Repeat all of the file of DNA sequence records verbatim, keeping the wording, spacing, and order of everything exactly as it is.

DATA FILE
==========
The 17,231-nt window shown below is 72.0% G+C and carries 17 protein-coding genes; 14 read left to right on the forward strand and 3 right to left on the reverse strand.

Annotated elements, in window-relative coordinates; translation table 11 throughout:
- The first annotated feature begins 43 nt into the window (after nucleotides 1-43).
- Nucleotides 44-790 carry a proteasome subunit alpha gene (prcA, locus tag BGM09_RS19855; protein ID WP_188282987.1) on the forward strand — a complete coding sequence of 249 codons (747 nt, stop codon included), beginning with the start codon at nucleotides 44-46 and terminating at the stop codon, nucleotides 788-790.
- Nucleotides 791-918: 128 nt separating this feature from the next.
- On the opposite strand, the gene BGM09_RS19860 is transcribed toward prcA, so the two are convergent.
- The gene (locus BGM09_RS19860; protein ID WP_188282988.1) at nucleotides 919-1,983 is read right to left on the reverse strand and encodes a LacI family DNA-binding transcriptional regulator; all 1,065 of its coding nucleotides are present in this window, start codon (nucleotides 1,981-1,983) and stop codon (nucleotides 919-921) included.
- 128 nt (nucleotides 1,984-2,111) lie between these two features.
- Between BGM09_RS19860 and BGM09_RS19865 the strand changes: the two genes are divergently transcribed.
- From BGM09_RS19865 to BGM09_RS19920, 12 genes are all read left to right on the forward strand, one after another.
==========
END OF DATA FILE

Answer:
The 17,231-nt window shown below is 72.0% G+C and carries 17 protein-coding genes; 14 read left to right on the forward strand and 3 right to left on the reverse strand.

Annotated elements, in window-relative coordinates; translation table 11 throughout:
- The first annotated feature begins 43 nt into the window (after nucleotides 1-43).
- Nucleotides 44-790 carry a proteasome subunit alpha gene (prcA, locus tag BGM09_RS19855; protein ID WP_188282987.1) on the forward strand — a complete coding sequence of 249 codons (747 nt, stop codon included), beginning with the start codon at nucleotides 44-46 and terminating at the stop codon, nucleotides 788-790.
- Nucleotides 791-918: 128 nt separating this feature from the next.
- On the opposite strand, the gene BGM09_RS19860 is transcribed toward prcA, so the two are convergent.
- The gene (locus BGM09_RS19860; protein ID WP_188282988.1) at nucleotides 919-1,983 is read right to left on the reverse strand and encodes a LacI family DNA-binding transcriptional regulator; all 1,065 of its coding nucleotides are present in this window, start codon (nucleotides 1,981-1,983) and stop codon (nucleotides 919-921) included.
- 128 nt (nucleotides 1,984-2,111) lie between these two features.
- Between BGM09_RS19860 and BGM09_RS19865 the strand changes: the two genes are divergently transcribed.
- From BGM09_RS19865 to BGM09_RS19920, 12 genes are all read left to right on the forward strand, one after another.